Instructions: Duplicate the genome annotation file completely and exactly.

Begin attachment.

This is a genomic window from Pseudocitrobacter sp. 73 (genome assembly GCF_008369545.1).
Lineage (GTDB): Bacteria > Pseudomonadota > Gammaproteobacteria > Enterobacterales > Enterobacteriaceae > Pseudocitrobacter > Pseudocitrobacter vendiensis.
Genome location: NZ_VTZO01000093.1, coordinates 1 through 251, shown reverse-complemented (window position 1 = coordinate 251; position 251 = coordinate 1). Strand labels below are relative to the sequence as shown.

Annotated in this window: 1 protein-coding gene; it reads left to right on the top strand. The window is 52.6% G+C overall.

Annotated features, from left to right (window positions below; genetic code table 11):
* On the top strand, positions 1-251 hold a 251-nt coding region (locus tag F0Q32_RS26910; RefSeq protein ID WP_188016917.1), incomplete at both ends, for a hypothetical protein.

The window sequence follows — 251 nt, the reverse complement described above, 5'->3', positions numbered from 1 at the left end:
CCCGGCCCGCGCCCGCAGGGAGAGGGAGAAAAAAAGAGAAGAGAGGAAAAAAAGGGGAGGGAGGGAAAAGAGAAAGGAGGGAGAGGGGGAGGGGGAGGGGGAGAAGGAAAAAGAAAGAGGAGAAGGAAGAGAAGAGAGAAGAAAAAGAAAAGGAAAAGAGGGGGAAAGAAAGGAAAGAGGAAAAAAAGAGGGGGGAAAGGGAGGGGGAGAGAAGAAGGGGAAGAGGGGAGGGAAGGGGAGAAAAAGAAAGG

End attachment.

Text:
This is a genomic window from Pseudocitrobacter sp. 73 (genome assembly GCF_008369545.1).
Lineage (GTDB): Bacteria > Pseudomonadota > Gammaproteobacteria > Enterobacterales > Enterobacteriaceae > Pseudocitrobacter > Pseudocitrobacter vendiensis.
Genome location: NZ_VTZO01000093.1, coordinates 1 through 251, shown reverse-complemented (window position 1 = coordinate 251; position 251 = coordinate 1). Strand labels below are relative to the sequence as shown.

Annotated in this window: 1 protein-coding gene; it reads left to right on the top strand. The window is 52.6% G+C overall.

Annotated features, from left to right (window positions below; genetic code table 11):
* On the top strand, positions 1-251 hold a 251-nt coding region (locus tag F0Q32_RS26910; RefSeq protein ID WP_188016917.1), incomplete at both ends, for a hypothetical protein.

The window sequence follows — 251 nt, the reverse complement described above, 5'->3', positions numbered from 1 at the left end:
CCCGGCCCGCGCCCGCAGGGAGAGGGAGAAAAAAAGAGAAGAGAGGAAAAAAAGGGGAGGGAGGGAAAAGAGAAAGGAGGGAGAGGGGGAGGGGGAGGGGGAGAAGGAAAAAGAAAGAGGAGAAGGAAGAGAAGAGAGAAGAAAAAGAAAAGGAAAAGAGGGGGAAAGAAAGGAAAGAGGAAAAAAAGAGGGGGGAAAGGGAGGGGGAGAGAAGAAGGGGAAGAGGGGAGGGAAGGGGAGAAAAAGAAAGG